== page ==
Wednesday, 17 June 2020
Biosecurity Amendment (Traveller Declarations and Other Measures) Bill 2020; Second Reading
That this bill be now read a second time.
It is with great pleasure that I move the Biosecurity Amendment (Traveller Declarations and Other Measures) Bill 2020. This bill is about protecting Australian agriculture. Australia is a marvellous country—we produce the best agricultural products in the world. We have some of the most diverse and pristine natural wonders in the world. And we love visitors from all over the world coming to see what a great place Australia is.
But we need to be vigilant to protect Australia from an ever-increasing number of pests and diseases that threaten our industries, our country, and our way of life. Biosecurity is critical to Australia. Pests such as the brown marmorated stink bug, which has the potential to decimate our crops and do untold damage to our natural environment, pose a continual threat. Diseases such as African swine fever—some strains kill almost every pig infected—would cripple our $1.2 billion pork industry, as well as threaten our trade, environment and economy.
We are investing millions of dollars into preventing these pests and diseases entering Australia, but we need everyone to do their bit when they come to Australia.
Despite our information campaigns, our videos shown on incoming flights and our information at the airport, not everyone is doing their bit. We ask people entering Australia to accurately and carefully declare what they have in their bags. It's not much to ask, and it's really not very hard. Just declare it.
We have biosecurity officers at the airport to inspect what travellers have in their luggage and assess any biosecurity risk.
These same biosecurity officers continually see serious risk products not being declared on the incoming passenger card. We have seen a passenger arrive at Brisbane Airport with one kilogram of limes and another brought dried citrus peel with them. All of the products tested positive for the citrus canker pathogen. This pathogen would have a devastating impact on our multimillion dollar citrus industry.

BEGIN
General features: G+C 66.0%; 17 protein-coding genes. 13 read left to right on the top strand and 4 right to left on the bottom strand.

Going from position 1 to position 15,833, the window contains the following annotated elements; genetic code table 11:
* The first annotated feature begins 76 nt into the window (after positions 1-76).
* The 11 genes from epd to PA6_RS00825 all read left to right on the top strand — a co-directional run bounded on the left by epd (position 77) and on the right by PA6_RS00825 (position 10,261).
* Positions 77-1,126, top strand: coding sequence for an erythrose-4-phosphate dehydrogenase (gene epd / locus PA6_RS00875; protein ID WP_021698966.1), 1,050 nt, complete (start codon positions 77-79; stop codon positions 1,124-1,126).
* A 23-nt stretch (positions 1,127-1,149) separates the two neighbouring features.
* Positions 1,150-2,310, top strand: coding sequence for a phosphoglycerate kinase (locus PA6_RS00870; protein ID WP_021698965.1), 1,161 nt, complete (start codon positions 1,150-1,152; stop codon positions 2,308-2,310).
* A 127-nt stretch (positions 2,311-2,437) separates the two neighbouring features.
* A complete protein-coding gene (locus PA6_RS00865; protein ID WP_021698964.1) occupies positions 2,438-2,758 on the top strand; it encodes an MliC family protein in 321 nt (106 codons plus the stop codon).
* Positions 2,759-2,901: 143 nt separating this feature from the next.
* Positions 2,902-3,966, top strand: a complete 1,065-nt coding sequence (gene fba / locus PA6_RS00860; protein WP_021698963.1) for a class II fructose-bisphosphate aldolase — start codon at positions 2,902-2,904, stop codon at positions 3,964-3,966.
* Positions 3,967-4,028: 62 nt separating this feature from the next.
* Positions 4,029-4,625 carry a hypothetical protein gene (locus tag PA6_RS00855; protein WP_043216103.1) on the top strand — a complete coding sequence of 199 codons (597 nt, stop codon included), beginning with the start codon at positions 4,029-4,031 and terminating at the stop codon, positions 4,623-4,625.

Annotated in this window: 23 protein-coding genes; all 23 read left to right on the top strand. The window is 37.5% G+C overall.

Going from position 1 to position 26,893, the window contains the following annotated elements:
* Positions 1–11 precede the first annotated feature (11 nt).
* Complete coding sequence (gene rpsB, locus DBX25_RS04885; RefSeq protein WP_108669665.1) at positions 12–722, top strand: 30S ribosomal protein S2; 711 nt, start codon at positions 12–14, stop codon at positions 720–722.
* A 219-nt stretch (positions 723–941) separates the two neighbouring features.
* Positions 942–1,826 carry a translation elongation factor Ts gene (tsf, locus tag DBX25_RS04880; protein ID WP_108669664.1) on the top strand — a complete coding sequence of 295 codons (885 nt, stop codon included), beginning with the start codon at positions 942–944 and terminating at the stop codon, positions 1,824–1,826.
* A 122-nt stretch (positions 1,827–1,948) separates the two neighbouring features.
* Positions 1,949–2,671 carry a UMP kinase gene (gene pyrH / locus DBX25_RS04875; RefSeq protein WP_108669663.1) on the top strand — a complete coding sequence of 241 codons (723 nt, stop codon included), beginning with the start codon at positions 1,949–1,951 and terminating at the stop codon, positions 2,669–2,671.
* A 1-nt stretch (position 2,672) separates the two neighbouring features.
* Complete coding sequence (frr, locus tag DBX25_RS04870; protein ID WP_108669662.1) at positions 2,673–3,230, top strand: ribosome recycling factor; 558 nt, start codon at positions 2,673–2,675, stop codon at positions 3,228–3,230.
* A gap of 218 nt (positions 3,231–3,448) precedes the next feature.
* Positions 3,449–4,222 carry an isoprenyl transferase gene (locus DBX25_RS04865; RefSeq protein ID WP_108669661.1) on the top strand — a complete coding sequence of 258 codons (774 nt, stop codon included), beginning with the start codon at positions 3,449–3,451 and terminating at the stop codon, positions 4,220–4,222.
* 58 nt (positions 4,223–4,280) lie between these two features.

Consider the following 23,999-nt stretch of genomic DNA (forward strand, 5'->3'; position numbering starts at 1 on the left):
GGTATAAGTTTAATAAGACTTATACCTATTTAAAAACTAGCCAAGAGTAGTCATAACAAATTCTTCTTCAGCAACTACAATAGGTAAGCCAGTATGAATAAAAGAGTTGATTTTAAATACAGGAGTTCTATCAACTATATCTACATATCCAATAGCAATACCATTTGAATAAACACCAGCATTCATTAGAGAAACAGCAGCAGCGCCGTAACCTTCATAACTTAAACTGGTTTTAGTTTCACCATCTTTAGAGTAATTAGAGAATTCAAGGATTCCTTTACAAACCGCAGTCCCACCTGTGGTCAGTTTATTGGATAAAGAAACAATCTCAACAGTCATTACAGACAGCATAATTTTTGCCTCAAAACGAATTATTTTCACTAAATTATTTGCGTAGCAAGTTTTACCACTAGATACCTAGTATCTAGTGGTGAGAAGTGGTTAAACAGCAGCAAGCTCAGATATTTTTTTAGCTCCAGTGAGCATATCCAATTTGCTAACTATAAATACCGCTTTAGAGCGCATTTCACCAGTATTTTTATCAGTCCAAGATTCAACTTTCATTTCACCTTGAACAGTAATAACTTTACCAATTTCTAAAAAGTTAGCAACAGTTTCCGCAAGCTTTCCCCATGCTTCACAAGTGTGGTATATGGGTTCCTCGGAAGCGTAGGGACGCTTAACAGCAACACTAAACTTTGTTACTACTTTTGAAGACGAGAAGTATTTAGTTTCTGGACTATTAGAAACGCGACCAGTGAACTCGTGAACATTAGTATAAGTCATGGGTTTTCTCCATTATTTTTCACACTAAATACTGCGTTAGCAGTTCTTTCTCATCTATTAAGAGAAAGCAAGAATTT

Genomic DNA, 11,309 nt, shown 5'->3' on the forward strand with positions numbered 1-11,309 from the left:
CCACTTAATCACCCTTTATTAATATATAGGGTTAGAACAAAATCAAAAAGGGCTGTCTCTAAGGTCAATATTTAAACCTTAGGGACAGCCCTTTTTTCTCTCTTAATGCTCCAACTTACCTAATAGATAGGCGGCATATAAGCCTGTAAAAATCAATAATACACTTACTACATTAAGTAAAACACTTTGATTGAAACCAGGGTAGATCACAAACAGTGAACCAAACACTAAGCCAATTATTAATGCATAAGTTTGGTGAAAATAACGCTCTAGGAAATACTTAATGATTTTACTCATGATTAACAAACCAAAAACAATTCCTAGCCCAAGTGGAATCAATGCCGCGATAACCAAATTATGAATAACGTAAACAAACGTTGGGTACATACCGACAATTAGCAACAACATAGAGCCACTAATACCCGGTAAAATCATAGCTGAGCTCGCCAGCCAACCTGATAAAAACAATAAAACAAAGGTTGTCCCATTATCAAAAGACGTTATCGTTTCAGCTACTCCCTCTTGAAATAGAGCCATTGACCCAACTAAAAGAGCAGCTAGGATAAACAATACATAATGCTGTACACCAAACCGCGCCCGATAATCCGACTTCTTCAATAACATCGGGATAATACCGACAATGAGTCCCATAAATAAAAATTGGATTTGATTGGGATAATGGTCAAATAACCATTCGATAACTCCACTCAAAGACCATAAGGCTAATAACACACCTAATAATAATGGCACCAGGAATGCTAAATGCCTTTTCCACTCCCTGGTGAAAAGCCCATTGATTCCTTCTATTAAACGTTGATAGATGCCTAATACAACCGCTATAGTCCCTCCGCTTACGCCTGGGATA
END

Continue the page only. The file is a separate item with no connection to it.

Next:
Yula, one of the biosecurity detector dogs at Sydney Airport, detected the equivalent of a small shopping trolley worth of undeclared goods in a passenger's baggage: 3.5 kilograms of pork, 4.5 kilograms of millet, nearly a kilogram of dried fruit, almost 10 kilograms of rice and an assortment of fruit, vegetables and spices weighing about two kilograms. None of these goods were declared by the passenger. Pork can transmit African swine fever and foot and mouth disease, and rice can introduce khapra beetle—all of which would be devastating to Australian agriculture.
This bill will enable infringement notices with a higher value to be issued for goods that have not been declared on an incoming passenger card and that pose a high biosecurity risk. This is a response to travellers—whether they be Australian citizens, residents or international visitors—continuing to enter Australia with high biosecurity risk items, such those detected by Yula, and not declaring them.
We've made it as simple as possible: if in doubt just declare it. Having a biosecurity officer check your declared goods takes just a few minutes, and this doesn't necessarily mean you won't be able to bring your goods into Australia. Declaring doesn't always mean having the goods confiscated. It just enables the biosecurity officers to have a look and assess whether there is a biosecurity risk that needs to be managed. And it doesn't cost you to declare something.
The Director of Biosecurity will determine, using scientific evidence and risk analysis, what goods pose a high biosecurity risk and can therefore be subject to a higher infringement notice amount than currently applies. The goods will be listed in a legislative instrument. Before listing goods that have a high biosecurity risk, the Director of Biosecurity must be reasonably satisfied that there is a high level of biosecurity risk associated with the goods or the class of goods.
This tiered approach will highlight to incoming travellers how serious biosecurity is to Australia. This bill introduces sensible changes to help us protect Australia from biosecurity pests and diseases—all we ask of travellers coming to our country is that they take a few minutes to just declare it.
I commend the bill to the House.